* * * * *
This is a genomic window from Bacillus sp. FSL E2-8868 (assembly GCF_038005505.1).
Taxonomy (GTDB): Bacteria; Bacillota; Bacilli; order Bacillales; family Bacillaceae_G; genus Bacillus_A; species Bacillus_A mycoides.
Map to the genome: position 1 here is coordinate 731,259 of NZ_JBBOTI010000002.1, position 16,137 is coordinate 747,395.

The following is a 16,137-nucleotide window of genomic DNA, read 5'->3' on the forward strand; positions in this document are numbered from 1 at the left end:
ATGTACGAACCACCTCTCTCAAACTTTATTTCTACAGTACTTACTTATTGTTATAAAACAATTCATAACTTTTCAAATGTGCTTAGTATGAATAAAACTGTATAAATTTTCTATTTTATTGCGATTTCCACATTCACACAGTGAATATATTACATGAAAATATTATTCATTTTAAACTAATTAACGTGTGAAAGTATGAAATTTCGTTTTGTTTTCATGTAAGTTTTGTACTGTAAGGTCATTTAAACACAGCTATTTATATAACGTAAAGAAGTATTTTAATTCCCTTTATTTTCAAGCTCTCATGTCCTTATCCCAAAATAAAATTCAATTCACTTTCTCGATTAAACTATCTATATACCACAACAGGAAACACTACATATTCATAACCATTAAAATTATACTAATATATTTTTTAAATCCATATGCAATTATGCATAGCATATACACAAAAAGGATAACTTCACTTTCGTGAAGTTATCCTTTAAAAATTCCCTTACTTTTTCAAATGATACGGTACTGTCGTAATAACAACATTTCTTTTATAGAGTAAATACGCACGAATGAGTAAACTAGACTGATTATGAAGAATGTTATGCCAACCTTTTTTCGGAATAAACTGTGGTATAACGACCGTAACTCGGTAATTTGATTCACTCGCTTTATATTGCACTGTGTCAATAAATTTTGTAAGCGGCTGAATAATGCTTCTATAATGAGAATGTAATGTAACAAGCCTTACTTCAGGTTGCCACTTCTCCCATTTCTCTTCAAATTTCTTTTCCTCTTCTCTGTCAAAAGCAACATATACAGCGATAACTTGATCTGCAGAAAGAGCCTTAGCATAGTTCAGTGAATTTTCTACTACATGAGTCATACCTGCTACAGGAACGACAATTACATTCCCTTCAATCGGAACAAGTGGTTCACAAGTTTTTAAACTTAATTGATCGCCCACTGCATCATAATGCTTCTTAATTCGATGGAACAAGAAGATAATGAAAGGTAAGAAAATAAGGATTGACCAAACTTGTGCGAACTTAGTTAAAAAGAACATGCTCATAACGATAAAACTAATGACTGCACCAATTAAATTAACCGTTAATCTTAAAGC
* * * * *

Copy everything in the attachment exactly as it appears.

This is a genomic window from Bacillus sp. FSL E2-8868 (assembly GCF_038005505.1).
Taxonomy (GTDB): Bacteria; Bacillota; Bacilli; order Bacillales; family Bacillaceae_G; genus Bacillus_A; species Bacillus_A mycoides.
Map to the genome: position 1 here is coordinate 731,259 of NZ_JBBOTI010000002.1, position 16,137 is coordinate 747,395.

The following is a 16,137-nucleotide window of genomic DNA, read 5'->3' on the forward strand; positions in this document are numbered from 1 at the left end:
ATGTACGAACCACCTCTCTCAAACTTTATTTCTACAGTACTTACTTATTGTTATAAAACAATTCATAACTTTTCAAATGTGCTTAGTATGAATAAAACTGTATAAATTTTCTATTTTATTGCGATTTCCACATTCACACAGTGAATATATTACATGAAAATATTATTCATTTTAAACTAATTAACGTGTGAAAGTATGAAATTTCGTTTTGTTTTCATGTAAGTTTTGTACTGTAAGGTCATTTAAACACAGCTATTTATATAACGTAAAGAAGTATTTTAATTCCCTTTATTTTCAAGCTCTCATGTCCTTATCCCAAAATAAAATTCAATTCACTTTCTCGATTAAACTATCTATATACCACAACAGGAAACACTACATATTCATAACCATTAAAATTATACTAATATATTTTTTAAATCCATATGCAATTATGCATAGCATATACACAAAAAGGATAACTTCACTTTCGTGAAGTTATCCTTTAAAAATTCCCTTACTTTTTCAAATGATACGGTACTGTCGTAATAACAACATTTCTTTTATAGAGTAAATACGCACGAATGAGTAAACTAGACTGATTATGAAGAATGTTATGCCAACCTTTTTTCGGAATAAACTGTGGTATAACGACCGTAACTCGGTAATTTGATTCACTCGCTTTATATTGCACTGTGTCAATAAATTTTGTAAGCGGCTGAATAATGCTTCTATAATGAGAATGTAATGTAACAAGCCTTACTTCAGGTTGCCACTTCTCCCATTTCTCTTCAAATTTCTTTTCCTCTTCTCTGTCAAAAGCAACATATACAGCGATAACTTGATCTGCAGAAAGAGCCTTAGCATAGTTCAGTGAATTTTCTACTACATGAGTCATACCTGCTACAGGAACGACAATTACATTCCCTTCAATCGGAACAAGTGGTTCACAAGTTTTTAAACTTAATTGATCGCCCACTGCATCATAATGCTTCTTAATTCGATGGAACAAGAAGATAATGAAAGGTAAGAAAATAAGGATTGACCAAACTTGTGCGAACTTAGTTAAAAAGAACATGCTCATAACGATAAAACTAATGACTGCACCAATTAAATTAACCGTTAATCTTAAAGC